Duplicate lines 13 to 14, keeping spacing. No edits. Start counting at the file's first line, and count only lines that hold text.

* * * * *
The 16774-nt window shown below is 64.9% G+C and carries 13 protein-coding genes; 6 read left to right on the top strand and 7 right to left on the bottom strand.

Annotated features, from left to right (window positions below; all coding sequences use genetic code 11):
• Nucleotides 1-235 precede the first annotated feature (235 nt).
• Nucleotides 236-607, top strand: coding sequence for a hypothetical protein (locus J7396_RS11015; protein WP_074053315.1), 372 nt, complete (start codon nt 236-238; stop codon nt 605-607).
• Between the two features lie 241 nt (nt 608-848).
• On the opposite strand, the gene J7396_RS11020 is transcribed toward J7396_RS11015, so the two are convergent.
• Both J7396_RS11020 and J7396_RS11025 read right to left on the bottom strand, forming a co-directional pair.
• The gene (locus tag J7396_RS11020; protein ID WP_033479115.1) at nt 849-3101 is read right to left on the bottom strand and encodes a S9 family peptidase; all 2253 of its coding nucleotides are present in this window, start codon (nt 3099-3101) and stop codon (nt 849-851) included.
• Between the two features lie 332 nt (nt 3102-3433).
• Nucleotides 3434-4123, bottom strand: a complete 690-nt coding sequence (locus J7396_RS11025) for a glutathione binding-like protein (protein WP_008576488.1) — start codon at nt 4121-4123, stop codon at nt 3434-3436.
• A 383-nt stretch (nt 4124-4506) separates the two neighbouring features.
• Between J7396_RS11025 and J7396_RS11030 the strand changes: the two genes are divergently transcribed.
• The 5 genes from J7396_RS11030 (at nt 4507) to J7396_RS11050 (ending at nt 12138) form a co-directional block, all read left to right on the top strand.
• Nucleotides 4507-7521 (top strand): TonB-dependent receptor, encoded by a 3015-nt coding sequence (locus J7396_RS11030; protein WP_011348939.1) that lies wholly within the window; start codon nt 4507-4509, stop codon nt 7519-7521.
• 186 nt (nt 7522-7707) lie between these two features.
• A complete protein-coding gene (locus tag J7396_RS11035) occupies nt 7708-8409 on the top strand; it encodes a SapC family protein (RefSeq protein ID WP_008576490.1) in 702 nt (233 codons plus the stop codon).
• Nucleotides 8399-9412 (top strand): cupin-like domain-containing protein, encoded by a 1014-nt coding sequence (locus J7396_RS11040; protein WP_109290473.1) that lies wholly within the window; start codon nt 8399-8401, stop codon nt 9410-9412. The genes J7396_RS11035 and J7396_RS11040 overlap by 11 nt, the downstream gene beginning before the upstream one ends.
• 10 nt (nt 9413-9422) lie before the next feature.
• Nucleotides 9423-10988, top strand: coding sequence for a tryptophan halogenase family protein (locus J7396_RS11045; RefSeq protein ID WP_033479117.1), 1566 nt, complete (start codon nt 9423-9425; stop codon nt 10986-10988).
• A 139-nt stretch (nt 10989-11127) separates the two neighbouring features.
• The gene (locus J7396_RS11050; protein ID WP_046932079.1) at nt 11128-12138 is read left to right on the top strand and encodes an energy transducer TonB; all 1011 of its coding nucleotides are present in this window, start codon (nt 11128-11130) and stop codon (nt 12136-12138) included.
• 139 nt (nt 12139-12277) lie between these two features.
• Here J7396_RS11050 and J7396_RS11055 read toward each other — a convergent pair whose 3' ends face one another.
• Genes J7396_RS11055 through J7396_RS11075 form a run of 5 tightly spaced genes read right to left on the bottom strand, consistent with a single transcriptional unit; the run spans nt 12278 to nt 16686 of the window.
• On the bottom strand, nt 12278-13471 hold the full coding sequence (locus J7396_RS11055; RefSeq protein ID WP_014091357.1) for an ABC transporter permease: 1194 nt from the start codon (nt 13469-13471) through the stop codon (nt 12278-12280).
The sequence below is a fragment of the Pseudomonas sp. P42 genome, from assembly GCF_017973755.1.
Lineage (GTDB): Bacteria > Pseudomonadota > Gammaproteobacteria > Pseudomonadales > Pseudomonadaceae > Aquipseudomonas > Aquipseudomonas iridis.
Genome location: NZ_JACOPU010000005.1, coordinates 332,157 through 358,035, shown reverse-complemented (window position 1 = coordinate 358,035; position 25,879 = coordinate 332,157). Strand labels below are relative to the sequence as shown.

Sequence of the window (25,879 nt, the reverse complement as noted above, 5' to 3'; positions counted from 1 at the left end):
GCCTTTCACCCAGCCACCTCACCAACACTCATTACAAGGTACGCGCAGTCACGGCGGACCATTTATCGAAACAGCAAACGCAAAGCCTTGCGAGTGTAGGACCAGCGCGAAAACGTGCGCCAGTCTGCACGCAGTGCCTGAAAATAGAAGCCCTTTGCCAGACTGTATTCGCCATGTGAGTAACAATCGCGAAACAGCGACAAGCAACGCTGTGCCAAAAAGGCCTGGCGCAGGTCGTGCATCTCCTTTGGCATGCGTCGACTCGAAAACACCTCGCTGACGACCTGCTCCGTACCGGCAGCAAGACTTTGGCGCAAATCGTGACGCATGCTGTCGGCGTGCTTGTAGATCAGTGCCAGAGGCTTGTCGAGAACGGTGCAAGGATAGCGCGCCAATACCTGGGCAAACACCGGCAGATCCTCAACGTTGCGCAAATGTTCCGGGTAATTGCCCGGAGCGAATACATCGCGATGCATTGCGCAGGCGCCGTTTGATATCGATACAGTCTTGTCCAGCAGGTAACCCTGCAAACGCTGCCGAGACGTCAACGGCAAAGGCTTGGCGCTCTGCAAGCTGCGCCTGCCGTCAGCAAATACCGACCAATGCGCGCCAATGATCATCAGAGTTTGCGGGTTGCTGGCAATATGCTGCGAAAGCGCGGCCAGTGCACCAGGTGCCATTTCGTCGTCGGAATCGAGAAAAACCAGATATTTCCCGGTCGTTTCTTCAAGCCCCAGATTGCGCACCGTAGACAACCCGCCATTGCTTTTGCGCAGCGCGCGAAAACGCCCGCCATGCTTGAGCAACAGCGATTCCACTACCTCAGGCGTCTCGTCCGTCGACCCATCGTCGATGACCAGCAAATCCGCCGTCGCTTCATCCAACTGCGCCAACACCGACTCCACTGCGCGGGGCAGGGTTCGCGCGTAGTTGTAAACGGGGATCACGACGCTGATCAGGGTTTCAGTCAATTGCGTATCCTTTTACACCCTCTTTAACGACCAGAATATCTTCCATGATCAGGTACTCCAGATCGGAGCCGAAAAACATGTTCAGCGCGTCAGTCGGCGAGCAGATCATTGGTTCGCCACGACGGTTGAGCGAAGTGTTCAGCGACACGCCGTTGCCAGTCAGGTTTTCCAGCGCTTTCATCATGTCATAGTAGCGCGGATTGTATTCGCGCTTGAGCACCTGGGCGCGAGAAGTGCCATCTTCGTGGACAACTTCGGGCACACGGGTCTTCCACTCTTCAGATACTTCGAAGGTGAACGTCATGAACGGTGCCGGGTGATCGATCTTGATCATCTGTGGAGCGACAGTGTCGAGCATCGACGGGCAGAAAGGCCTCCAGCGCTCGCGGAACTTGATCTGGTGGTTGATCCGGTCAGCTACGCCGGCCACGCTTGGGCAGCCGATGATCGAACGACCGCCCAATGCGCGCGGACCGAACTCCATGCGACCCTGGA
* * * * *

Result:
• The 5 genes from J7396_RS11030 (at nt 4507) to J7396_RS11050 (ending at nt 12138) form a co-directional block, all read left to right on the top strand.
• Nucleotides 4507-7521 (top strand): TonB-dependent receptor, encoded by a 3015-nt coding sequence (locus J7396_RS11030; protein WP_011348939.1) that lies wholly within the window; start codon nt 4507-4509, stop codon nt 7519-7521.